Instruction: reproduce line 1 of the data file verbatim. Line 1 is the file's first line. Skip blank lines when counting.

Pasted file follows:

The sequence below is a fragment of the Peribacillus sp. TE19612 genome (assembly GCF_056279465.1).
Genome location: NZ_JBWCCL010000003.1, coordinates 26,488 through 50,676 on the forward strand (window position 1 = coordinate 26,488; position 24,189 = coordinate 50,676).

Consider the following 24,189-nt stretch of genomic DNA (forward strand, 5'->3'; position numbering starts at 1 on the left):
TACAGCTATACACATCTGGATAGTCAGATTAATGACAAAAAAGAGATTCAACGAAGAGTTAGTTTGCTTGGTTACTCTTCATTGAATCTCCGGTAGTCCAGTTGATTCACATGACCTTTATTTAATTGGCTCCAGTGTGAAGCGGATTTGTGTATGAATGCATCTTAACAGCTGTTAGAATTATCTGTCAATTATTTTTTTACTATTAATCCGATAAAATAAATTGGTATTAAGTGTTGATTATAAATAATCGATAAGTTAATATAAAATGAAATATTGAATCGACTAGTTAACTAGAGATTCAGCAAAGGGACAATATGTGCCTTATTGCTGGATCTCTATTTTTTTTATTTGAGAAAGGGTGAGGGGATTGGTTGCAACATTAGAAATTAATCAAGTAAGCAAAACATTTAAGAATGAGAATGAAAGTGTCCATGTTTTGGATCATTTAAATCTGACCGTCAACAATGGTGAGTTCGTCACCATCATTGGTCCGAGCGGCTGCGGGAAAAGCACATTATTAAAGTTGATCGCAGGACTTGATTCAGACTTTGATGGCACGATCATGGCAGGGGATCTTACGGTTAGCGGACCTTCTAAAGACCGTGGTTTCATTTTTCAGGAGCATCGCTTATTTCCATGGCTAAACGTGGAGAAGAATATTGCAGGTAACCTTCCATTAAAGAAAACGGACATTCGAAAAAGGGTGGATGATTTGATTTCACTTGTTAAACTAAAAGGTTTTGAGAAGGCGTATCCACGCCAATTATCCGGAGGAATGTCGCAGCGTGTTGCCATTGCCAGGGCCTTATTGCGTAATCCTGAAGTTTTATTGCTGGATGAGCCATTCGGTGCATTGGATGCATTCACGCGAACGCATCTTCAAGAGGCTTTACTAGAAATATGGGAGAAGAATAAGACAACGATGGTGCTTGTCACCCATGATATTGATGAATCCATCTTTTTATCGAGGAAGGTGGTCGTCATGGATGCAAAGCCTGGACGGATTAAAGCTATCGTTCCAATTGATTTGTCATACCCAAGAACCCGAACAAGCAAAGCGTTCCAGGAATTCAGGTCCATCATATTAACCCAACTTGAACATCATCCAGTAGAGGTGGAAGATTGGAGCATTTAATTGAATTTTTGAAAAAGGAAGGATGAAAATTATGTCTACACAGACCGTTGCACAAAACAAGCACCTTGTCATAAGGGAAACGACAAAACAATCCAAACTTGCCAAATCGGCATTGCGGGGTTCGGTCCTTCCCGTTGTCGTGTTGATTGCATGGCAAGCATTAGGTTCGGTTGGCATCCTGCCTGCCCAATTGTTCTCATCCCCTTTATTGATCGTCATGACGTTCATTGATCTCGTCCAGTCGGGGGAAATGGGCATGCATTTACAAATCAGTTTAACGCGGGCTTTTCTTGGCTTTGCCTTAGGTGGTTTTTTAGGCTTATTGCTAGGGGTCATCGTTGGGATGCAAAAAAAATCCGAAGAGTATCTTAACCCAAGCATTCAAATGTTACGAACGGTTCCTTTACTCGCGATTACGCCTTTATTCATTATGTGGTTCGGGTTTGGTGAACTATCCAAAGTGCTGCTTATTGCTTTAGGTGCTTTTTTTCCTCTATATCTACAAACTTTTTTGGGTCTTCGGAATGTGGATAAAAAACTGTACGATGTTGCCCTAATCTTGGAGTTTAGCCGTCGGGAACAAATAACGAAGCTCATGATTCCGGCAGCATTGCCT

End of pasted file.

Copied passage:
The sequence below is a fragment of the Peribacillus sp. TE19612 genome (assembly GCF_056279465.1).